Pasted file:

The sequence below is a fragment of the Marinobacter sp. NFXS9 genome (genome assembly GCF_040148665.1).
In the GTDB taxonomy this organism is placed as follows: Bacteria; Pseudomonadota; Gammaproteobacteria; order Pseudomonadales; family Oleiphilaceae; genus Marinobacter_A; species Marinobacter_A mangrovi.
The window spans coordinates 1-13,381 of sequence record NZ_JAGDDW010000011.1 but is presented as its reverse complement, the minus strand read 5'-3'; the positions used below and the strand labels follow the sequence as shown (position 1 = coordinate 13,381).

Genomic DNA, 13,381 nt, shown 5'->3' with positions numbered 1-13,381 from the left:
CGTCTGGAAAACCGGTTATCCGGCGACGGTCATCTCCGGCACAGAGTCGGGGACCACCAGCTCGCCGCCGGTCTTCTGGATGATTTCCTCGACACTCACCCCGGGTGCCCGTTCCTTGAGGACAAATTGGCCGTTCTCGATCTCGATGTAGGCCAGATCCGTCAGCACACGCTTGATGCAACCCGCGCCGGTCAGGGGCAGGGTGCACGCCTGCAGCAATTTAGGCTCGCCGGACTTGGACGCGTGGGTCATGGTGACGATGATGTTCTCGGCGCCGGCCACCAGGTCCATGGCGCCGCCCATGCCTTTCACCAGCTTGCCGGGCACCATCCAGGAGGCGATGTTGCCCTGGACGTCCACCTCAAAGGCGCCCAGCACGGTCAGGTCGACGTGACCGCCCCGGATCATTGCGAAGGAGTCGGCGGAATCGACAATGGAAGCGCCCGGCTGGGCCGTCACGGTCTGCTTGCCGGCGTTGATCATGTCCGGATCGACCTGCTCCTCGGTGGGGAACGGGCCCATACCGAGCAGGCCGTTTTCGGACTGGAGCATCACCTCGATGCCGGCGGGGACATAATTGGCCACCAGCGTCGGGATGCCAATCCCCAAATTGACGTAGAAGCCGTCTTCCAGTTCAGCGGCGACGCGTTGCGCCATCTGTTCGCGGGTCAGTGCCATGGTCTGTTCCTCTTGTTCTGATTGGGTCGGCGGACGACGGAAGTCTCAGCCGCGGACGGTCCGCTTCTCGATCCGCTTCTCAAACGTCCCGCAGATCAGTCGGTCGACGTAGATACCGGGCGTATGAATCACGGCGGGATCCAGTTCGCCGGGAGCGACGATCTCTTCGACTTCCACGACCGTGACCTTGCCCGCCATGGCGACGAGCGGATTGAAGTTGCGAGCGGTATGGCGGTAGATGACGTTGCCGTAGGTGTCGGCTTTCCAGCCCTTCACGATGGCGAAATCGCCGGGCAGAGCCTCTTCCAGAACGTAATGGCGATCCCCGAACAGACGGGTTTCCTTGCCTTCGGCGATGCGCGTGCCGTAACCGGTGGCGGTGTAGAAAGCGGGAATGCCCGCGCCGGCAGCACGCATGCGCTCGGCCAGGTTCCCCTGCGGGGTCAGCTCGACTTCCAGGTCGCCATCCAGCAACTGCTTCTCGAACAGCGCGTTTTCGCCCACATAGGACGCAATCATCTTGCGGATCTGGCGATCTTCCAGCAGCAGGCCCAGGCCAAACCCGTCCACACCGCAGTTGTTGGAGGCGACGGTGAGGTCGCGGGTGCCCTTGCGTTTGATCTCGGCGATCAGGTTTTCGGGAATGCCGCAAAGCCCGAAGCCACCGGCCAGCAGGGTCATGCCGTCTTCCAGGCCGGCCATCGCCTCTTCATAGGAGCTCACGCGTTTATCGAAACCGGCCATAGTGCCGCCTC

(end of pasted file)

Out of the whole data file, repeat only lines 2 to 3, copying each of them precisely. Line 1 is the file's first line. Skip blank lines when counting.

In the GTDB taxonomy this organism is placed as follows: Bacteria; Pseudomonadota; Gammaproteobacteria; order Pseudomonadales; family Oleiphilaceae; genus Marinobacter_A; species Marinobacter_A mangrovi.
The window spans coordinates 1-13,381 of sequence record NZ_JAGDDW010000011.1 but is presented as its reverse complement, the minus strand read 5'-3'; the positions used below and the strand labels follow the sequence as shown (position 1 = coordinate 13,381).